Binary text classification with Tidytext and caret

the scope of this blog post is to show how to do binary text classification using standard tools such as tidytext and caret packages. One of if not the most common binary text classification task is the spam detection (spam vs non-spam) that happens in most email services but has many other application such as language identification (English vs non-English).

In this post I’ll showcase 5 different classification methods to see how they compare with this data. The methods all land on the less complex side of the spectrum and thus does not include creating complex deep neural networks.

An expansion of this subject is multiclass text classification which I might write about in the future.


We load the packages we need for this project. tidyverse for general data science work, tidytext for text manipulation and caret for modeling.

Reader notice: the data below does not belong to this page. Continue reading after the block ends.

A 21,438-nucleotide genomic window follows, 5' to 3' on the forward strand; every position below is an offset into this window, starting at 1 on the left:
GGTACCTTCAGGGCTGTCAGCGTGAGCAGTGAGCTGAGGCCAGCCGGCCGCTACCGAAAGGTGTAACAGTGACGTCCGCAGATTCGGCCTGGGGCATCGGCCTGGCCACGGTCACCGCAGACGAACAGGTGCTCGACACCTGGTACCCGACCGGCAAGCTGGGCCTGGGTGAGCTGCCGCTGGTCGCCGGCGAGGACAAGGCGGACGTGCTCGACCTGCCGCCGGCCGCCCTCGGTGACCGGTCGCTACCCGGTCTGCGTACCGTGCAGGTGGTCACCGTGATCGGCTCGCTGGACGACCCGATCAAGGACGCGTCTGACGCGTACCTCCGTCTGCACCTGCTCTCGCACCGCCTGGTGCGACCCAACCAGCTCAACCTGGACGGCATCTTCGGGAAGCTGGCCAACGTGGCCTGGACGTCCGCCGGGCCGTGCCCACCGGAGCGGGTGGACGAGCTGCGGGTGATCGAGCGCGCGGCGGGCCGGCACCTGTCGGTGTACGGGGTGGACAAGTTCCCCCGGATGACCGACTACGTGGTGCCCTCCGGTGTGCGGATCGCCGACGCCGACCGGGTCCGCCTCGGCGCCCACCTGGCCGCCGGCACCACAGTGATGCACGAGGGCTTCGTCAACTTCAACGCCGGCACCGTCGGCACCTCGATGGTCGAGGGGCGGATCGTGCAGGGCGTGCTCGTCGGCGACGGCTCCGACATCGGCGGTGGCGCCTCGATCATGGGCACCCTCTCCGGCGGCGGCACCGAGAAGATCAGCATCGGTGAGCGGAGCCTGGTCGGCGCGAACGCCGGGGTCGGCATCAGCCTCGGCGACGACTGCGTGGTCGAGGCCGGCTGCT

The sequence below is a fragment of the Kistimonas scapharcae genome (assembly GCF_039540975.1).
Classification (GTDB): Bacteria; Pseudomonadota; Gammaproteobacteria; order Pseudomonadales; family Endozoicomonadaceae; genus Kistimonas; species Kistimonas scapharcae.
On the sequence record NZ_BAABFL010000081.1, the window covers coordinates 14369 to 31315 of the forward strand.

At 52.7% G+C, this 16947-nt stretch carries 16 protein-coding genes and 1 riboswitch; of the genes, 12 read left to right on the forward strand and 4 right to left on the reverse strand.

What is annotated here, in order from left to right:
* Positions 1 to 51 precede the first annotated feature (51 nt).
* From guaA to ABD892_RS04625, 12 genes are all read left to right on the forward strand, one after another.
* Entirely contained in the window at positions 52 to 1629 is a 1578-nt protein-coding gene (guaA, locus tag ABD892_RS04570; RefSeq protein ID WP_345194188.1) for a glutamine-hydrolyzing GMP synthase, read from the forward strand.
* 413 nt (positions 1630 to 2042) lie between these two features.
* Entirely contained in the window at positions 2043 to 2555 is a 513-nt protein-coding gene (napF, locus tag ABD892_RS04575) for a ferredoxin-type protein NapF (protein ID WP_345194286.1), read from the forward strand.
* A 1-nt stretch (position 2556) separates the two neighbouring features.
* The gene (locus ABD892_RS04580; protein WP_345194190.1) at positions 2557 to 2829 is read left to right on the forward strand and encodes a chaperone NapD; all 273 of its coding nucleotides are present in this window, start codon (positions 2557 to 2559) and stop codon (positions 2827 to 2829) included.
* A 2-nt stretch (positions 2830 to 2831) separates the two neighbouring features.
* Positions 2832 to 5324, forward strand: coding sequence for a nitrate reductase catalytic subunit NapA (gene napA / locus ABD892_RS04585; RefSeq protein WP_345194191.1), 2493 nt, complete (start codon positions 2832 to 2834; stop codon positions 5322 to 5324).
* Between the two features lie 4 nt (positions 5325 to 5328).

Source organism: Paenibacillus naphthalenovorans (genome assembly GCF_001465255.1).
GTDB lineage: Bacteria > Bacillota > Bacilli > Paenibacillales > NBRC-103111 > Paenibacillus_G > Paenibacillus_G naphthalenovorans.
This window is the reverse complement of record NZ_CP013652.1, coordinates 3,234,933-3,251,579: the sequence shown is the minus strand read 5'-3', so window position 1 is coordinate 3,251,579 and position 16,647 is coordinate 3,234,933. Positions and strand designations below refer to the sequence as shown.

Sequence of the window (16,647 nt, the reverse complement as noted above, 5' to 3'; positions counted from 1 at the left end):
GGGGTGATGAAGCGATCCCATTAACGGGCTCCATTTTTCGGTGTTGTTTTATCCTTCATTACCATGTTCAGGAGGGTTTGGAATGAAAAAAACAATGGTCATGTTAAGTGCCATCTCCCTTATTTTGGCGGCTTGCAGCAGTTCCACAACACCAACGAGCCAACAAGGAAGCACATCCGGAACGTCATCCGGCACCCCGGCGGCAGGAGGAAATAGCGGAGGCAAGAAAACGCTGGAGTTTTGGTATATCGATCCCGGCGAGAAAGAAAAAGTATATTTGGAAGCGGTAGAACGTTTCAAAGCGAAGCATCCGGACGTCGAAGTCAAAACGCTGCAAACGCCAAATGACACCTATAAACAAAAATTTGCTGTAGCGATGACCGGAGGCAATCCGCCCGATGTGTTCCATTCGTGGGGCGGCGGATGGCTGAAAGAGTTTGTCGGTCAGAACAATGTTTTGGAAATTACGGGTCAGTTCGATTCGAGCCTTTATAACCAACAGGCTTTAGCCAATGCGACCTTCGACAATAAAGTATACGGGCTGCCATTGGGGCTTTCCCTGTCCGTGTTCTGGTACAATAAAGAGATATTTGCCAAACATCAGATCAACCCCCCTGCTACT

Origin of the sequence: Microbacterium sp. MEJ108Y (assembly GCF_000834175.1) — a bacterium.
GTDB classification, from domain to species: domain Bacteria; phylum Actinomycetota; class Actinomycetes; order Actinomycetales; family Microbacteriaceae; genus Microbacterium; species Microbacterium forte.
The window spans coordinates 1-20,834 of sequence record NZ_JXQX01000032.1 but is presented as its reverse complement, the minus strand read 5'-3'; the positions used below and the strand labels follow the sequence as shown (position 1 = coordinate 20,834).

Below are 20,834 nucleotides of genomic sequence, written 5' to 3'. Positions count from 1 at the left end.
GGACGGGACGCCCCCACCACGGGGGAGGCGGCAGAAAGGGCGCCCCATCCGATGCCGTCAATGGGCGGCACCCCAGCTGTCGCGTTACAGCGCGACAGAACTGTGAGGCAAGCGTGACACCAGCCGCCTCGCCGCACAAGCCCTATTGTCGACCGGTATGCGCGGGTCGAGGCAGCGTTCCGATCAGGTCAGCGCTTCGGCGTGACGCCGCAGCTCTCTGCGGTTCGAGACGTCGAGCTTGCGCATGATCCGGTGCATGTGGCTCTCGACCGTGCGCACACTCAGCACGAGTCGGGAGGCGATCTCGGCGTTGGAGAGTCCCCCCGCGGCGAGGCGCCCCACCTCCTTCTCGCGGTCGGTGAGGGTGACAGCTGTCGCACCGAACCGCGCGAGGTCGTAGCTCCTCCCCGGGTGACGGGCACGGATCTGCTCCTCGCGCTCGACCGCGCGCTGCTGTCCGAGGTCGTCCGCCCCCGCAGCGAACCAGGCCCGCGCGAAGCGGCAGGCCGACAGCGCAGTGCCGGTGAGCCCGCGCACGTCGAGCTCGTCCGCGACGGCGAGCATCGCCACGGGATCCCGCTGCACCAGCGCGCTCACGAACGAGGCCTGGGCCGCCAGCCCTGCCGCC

The data we will be using for this demonstration will be some English1 social media disaster tweets discussed in this article. It consist of a number of tweets regarding accidents mixed in with a selection control tweets (not about accidents). We start by loading in the data.

data <- read_csv("")

And for this exercise we will only look at the body of the text. Furthermore a handful of the tweets weren’t classified, marked "Can't Decide" so we are removing those as well. Since we are working with tweet data we have the constraint that most of tweets don’t actually have that much information in them as they are limited in characters and some only contain a couple of words.

We will at this stage remove what appears to be urls using some regex and str_replace_all, and we will select the columns id, disaster and text.

data_clean <- data %>%
  filter(choose_one != "Can't Decide") %>%
  mutate(id = `_unit_id`,